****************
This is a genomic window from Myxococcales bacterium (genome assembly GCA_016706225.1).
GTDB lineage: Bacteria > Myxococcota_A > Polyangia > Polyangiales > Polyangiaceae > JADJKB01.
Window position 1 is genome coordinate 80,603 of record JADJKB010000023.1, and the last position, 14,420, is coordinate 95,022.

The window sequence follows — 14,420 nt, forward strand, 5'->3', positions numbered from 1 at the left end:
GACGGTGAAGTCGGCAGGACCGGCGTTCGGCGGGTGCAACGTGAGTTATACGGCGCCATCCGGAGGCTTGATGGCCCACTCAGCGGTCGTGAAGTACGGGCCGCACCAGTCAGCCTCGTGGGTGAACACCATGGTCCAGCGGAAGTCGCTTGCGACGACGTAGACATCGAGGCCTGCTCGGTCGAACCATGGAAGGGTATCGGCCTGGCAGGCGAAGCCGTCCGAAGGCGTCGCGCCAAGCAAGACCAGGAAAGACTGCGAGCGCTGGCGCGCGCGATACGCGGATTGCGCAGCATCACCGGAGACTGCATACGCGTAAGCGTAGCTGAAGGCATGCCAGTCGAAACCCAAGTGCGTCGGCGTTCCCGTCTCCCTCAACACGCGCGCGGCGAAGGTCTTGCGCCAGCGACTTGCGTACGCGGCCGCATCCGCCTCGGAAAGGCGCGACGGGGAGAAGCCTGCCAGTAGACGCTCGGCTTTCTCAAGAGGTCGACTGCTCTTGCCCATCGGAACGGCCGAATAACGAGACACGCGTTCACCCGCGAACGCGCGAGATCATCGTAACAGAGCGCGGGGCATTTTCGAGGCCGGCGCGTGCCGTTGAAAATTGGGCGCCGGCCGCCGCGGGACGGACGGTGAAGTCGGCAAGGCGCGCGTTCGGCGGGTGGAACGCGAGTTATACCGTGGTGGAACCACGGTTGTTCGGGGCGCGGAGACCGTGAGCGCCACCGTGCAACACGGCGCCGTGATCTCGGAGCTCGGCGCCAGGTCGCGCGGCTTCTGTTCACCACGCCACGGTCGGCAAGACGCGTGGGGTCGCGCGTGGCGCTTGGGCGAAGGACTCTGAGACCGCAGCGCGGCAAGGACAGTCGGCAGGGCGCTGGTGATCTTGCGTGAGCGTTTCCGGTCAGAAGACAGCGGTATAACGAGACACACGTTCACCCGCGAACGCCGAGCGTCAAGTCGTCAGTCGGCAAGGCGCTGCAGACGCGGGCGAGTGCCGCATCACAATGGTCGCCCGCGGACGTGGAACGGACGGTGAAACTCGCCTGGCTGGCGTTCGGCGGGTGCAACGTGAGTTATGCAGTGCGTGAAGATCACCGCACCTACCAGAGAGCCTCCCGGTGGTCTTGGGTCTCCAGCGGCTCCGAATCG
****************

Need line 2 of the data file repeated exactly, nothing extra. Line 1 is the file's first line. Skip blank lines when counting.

GTDB lineage: Bacteria > Myxococcota_A > Polyangia > Polyangiales > Polyangiaceae > JADJKB01.